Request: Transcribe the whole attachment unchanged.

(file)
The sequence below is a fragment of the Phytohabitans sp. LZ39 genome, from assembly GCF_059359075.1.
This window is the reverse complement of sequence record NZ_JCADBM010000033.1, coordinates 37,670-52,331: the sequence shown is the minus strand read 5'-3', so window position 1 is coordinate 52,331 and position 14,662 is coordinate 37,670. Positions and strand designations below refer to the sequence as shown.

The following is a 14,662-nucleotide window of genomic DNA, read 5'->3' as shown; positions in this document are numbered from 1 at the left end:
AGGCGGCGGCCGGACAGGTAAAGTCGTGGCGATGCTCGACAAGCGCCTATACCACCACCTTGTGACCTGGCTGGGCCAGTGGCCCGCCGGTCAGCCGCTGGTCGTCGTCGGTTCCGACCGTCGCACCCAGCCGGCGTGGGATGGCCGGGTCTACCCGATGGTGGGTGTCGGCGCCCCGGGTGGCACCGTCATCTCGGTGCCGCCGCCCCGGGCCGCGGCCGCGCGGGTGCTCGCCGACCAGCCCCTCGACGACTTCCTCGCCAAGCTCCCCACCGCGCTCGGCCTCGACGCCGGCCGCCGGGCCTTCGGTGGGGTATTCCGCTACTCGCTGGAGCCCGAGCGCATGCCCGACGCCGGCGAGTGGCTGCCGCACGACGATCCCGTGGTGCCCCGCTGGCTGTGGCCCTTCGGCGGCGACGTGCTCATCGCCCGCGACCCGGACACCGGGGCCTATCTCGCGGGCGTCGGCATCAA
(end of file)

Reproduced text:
The sequence below is a fragment of the Phytohabitans sp. LZ39 genome, from assembly GCF_059359075.1.
This window is the reverse complement of sequence record NZ_JCADBM010000033.1, coordinates 37,670-52,331: the sequence shown is the minus strand read 5'-3', so window position 1 is coordinate 52,331 and position 14,662 is coordinate 37,670. Positions and strand designations below refer to the sequence as shown.

The following is a 14,662-nucleotide window of genomic DNA, read 5'->3' as shown; positions in this document are numbered from 1 at the left end:
AGGCGGCGGCCGGACAGGTAAAGTCGTGGCGATGCTCGACAAGCGCCTATACCACCACCTTGTGACCTGGCTGGGCCAGTGGCCCGCCGGTCAGCCGCTGGTCGTCGTCGGTTCCGACCGTCGCACCCAGCCGGCGTGGGATGGCCGGGTCTACCCGATGGTGGGTGTCGGCGCCCCGGGTGGCACCGTCATCTCGGTGCCGCCGCCCCGGGCCGCGGCCGCGCGGGTGCTCGCCGACCAGCCCCTCGACGACTTCCTCGCCAAGCTCCCCACCGCGCTCGGCCTCGACGCCGGCCGCCGGGCCTTCGGTGGGGTATTCCGCTACTCGCTGGAGCCCGAGCGCATGCCCGACGCCGGCGAGTGGCTGCCGCACGACGATCCCGTGGTGCCCCGCTGGCTGTGGCCCTTCGGCGGCGACGTGCTCATCGCCCGCGACCCGGACACCGGGGCCTATCTCGCGGGCGTCGGCATCAA